Junto and Lutie

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In the second half of the book, Super comes to the conclusion that Junto and Lutie are an item. How does he come to this conclusion. THey have not even talked to each other up to this point.

-- Anonymous, April 07, 2000


I think a big part of it is that the super is so obsessed with Lutie that he has to come up with a reason that she won't be "with him" since he doesn't realize she just doesn't like him. Also, Mrs. Hedges has already said that there's someone else that wants her (I don't recall if she told the super it was a "nice white gentleman") and if Junto is a rich white man who owns a business in the area, he obviously has some power, and what do most white men usually use their power for with good looking black women (supposedly)? There are also some connections between some characters that don't show up until later on that help explain some things.

-- Anonymous, April 07, 2000

The Super is a very insecure, lonely man. If he believes that he has nothing and that Junto had everything; power, money and contol; it seems likely that he could think that Junto has Lutie,too. Maybe in his experience he saw black women pair off with white men. Sometimes we have steroetypical views of good looking women clinging to men who have status and money. White men in "The Street" have the status and money. If one goodlooking black woman would go with a white man, doesn't it mean that all good looking black women would do that? I think the Super was sterotyping Lutie because of her looks rather than getting to know her as a person.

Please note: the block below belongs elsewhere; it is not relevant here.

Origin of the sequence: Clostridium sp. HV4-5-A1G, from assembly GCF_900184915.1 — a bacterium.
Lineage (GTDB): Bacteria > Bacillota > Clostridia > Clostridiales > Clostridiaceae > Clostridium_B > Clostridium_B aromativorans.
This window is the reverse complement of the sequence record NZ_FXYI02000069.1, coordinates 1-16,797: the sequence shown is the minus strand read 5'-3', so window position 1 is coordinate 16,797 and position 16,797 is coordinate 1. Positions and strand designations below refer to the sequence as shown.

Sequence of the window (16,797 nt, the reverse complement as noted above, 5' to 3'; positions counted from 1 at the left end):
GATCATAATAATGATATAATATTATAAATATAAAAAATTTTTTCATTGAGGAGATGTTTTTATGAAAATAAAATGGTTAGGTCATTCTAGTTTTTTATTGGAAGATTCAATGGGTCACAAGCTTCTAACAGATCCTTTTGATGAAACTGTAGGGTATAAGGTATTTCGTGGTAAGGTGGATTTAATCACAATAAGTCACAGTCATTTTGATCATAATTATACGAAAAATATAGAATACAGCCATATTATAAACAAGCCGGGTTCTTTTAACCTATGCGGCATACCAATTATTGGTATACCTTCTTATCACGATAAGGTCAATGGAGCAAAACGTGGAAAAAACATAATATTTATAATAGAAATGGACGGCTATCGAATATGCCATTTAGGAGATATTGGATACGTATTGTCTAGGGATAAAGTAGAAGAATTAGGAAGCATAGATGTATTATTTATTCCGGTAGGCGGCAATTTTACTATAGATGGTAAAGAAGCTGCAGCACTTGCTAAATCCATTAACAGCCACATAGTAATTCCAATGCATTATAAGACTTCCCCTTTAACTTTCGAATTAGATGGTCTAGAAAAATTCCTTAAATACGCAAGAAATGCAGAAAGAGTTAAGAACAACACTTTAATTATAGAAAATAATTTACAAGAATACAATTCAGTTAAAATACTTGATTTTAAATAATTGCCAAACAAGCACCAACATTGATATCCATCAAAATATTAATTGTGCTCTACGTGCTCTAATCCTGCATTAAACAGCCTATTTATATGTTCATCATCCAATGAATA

-- Anonymous, April 08, 2000

I think that the Super is sure that Lutie will not give him the time of day and is sure that she is interested in someone else, especially since he sees her coming in late at night all dressed up and ect. Plus, Mrs. Hedges told him to watch out for Junto after he cornered Lutie by the cellar door. She told him that he better watch himself cause Junto has his eye on her.

-- Anonymous, April 10, 2000

I believe that since the super has been in the basement to much daydreaming about Lutie. Its his way of seeing why him and Lutie aren't together in reality. Jones thinks it is Junto fault that he isn't with her. Its Jones way of giving a reason why he doesn't have Lutie. When the real reason is because he is a sick old man. His whole conclusion with Junto and Lutie is to make himself feel better about why she wouldn't want to be with him.

-- Anonymous, April 12, 2000

Jones is a very different man. He has a lot of different things that run through his head. I also think that he is a little paranoid and dillusional. He wanted Lutie so bad, and he thought that he was completely normal and that any attractive young woman would want him. His imagination got the better of him and made him believe that the only reason why Lutie didn't want him had to be because she was with Junto. The reason he decided it had to be Junto was because Junto was such an influential part of everyone's lives. Junto was behind everything. This was probably why Jones thought the way he did.

-- Anonymous, April 23, 2000

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